Since I self-published my first eBook in March this year there has been around 200,000 books added to Amazon’s Kindle eBook store; that’s over 65,000 new titles per month. If my guess is correct, then this may only be the start and the floodgates have yet to open.
It was a recent email from a writer friend of mine that started me thinking:
The translation: to “pull a McHugh” refers to self-publishing your novel—the stunt recently (and successfully) pulled by a mutual friend of ours. This is the million-dollar question on so many writer’s lips: “Do I continue to submit my manuscripts to agents and the traditional publishers despite many rejections, or do I end the waiting and self-publish?” I’ve been party to several exchanges like this in the past year, and if they are happening in my little corner of the internet you can bet they are happening in almost every corner.
The impact could be huge. Many writers have been trying to break into the world of traditional publishing for years with little or no success but, being writers, they’ve never stopped writing. Some refusals are because the stuff churned out is guff, but there is plenty of high quality work that has yet to see daylight because it was deemed a likely commercial flop by increasingly cautious agents and traditional publishers. As these disenchanted writers watch their peers taking the self-publishing plunge I wonder how many will be able to resist the temptation—and let readers decide what they like.
Some writers are already concerned that their work will be swept away in the flood of new titles, and from what I can see the situation is only going to get worse. Publishing houses are releasing their back catalogues—decades of A-list authors’ past titles. There will soon be no such thing as ‘out-of-print’. Between the indies and the establishment the battle of the back catalogues has already started.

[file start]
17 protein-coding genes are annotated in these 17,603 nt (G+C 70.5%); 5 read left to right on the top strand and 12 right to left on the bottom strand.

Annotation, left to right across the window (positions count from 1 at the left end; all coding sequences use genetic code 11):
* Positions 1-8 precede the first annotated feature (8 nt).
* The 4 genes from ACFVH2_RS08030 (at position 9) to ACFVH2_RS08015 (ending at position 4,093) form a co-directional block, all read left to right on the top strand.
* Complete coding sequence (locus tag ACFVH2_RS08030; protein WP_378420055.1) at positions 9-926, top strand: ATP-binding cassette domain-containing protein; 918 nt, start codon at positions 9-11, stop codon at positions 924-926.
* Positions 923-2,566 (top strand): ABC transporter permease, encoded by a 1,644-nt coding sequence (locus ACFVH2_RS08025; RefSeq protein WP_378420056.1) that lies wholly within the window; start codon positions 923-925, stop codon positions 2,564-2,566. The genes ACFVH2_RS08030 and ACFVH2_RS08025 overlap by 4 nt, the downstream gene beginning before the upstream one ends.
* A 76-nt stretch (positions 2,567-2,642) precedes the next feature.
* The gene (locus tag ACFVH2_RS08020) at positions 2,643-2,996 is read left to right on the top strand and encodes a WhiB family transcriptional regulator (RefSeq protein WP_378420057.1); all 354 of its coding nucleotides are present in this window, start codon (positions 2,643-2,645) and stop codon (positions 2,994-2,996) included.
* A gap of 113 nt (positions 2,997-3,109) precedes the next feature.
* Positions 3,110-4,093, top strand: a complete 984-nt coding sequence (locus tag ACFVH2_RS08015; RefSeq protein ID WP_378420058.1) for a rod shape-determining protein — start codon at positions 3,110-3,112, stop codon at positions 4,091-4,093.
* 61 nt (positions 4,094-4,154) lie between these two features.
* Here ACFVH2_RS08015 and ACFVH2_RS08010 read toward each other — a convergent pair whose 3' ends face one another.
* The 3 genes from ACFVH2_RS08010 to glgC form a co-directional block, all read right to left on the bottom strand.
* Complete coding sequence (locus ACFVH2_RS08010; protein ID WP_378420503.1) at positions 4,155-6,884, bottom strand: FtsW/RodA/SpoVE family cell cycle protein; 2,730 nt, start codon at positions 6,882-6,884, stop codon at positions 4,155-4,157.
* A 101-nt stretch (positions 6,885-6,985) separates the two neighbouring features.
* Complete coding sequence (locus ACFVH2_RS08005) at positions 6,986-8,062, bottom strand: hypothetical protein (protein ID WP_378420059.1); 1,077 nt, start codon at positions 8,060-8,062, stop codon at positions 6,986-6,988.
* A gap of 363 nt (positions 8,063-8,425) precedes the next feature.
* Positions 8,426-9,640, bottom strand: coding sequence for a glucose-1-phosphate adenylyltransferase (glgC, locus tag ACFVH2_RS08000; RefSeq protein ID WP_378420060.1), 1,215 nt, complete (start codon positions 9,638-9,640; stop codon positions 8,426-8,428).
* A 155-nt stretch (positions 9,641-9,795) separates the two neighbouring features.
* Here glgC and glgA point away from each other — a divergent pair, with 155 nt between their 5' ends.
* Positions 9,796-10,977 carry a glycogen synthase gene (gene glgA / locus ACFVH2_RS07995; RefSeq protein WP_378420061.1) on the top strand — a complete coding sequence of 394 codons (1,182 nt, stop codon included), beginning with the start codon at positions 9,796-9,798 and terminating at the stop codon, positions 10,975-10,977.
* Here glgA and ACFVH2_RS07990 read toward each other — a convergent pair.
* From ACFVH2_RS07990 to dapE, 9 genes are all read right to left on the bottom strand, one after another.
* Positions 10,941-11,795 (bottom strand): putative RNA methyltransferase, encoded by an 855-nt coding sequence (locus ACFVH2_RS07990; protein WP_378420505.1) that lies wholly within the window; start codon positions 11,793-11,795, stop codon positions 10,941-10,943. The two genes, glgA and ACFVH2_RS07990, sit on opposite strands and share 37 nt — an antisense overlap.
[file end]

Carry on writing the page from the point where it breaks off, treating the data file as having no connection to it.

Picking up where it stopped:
The numbers of new authors is also set to increase. The blessing, and the curse, of self-publishing is that it is so easy. The internet, blogging and social networking have opened the doors wider to individual self-expression than at any time in history. Finding a voice via the written word is now commonly accepted as normal, and the leap from scribbling to publication has never been smaller. For many, simply the idea of becoming an author will be enough to make them dive in. For others it may take more of a push. The current socio-economic climate has seen hundreds of thousands of articulate individuals becoming unemployed. Most have an adequate to excellent command of language and access to the internet and a computer—the minimum requirements for self-publication—and with the high profile stories in the media of writers who have made millions self-publishing, ‘having a go’ at writing your own book will be irresistible to some.
For readers, this means a bonanza of choice—writing is now as open as all other art forms, and the variation in quality, creativity and price will only grow. For writers, it will make it increasingly more difficult to get their work noticed, but the only other alternative may be to leave their manuscripts languishing on their computer’s hard-drive. The dam burst is getting closer and there is nothing that readers, writers, publishers, or agents can do except ride the wave, or sink.
So, what do you think? How do you go about finding the gems you want to read amongst the over one million titles that are already available? Do you welcome the opening of the floodgates and rejoice in the choice, or do you bemoan the pummelling all the flotsam, jetsam and dross will give quality writing? If you are a writer, are you going to continue pursuing the traditional routes or are you going to take the plunge? How are you going to make sure you stand out? Please feel free to scribble a comment below…